The cost of maintaining seven firefighter/medics and emergency medical services overall in Ocean Shores — who pays for it and how much — continues to be the single biggest uncertainty in the 2018 city budget discussions.
As of Thanksgiving week, the City Council was still reviewing a final report by the FCS Group consultants, “Ambulance Utility Cost of Service and Rate Study.” The general idea is to take the financial burden of maintaining emergency medical services out of the general fund portion of the budget and having EMS utility rates pay for non-fire-related services.
“What we really need to take a good hard look at here are the numbers, and what does it take to run the service we have,” Fire Chief David Bathke said.
On the numbers side of the equation, the city budget for 2018 is based on the final conclusion of the service and rate study “status quo” scenario with a projected monthly cost to ratepayers of $19.03, as opposed to the current rate of $7.48 a month.
City Finance Director Angela Folkers noted the figure had increased about $1 a month over the preliminary report because the consultant failed to include the cost of one employee in the initial calculations.
“When we were working through the recommended budget, we felt the need was to keep the seven people,” Folkers said. “We hired this company to do an independent study and give us their recommendations. … Moving forward, we really need to look at how the department was staffed and figure out what are needs are, and this is what they came up with.”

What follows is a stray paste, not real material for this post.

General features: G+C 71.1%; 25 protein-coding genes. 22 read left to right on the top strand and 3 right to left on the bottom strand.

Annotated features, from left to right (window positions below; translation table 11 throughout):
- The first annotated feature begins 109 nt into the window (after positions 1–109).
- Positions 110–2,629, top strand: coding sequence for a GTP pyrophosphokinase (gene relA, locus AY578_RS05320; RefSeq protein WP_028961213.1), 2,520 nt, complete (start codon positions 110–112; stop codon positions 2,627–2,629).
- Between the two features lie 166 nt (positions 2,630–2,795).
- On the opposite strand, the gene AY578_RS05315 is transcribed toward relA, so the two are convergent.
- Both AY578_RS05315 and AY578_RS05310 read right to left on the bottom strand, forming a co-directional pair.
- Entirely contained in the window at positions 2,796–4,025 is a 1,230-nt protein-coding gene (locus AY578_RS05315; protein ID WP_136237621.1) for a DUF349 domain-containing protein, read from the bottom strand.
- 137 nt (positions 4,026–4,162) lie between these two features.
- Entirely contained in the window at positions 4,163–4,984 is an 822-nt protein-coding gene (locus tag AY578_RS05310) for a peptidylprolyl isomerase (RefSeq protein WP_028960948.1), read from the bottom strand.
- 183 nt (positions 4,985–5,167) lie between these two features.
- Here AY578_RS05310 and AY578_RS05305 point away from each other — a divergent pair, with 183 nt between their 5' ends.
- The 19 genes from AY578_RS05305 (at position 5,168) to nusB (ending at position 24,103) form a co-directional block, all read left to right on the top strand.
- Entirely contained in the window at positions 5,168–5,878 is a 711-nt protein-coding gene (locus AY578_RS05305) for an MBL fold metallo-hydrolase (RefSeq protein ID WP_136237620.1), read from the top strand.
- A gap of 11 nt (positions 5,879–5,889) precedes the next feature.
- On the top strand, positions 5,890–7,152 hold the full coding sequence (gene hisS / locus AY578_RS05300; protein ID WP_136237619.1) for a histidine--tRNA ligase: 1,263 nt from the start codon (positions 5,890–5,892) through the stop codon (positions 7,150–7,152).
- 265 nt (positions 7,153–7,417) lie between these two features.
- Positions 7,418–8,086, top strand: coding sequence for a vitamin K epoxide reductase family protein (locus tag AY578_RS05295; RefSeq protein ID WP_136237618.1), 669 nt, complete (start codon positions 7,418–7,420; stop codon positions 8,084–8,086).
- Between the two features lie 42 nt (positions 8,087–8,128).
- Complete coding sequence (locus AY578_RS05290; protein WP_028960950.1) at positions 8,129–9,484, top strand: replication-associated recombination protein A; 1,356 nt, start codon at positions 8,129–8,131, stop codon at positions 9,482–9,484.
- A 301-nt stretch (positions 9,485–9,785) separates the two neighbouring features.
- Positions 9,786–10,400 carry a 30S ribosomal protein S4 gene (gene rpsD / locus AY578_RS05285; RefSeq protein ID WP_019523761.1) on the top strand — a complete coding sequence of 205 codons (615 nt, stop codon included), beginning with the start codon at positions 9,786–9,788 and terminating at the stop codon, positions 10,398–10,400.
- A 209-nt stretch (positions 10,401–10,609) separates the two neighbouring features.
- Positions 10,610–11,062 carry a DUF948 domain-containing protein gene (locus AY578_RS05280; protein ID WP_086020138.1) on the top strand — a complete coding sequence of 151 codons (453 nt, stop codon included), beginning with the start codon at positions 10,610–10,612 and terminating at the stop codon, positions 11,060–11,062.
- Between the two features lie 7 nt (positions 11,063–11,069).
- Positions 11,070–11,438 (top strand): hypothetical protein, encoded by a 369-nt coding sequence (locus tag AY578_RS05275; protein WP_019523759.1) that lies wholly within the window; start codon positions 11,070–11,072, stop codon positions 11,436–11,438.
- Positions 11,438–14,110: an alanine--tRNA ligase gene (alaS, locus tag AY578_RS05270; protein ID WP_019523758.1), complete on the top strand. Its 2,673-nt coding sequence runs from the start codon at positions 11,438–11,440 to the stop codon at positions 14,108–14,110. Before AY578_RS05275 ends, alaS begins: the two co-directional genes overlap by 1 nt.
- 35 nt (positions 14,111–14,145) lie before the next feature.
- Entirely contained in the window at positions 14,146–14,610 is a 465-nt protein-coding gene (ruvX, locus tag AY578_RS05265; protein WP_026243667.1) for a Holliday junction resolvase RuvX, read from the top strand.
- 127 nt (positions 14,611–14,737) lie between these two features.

As a result, the city budget currently is based on the assumption the Council will vote separately to raise the EMS utility fee to cover the cost of keeping the firefighters after the federal grant that allowed them to be hired for two years expires.
Council members started to look more closely at the impacts and the decision they would have to make based on the final study, which was delayed several months and revised after the initial public presentation.
“As we grow, we’re going to have a constant push for us to provide adequate service,” said Council member John Lynn. “We can talk dollars and cents all you want, but I think it’s important for our community and to our citizens that they can pick up a phone and someone will be there.”
Holly Plackett asked about some of the details in the study, including the number of multiple calls the department…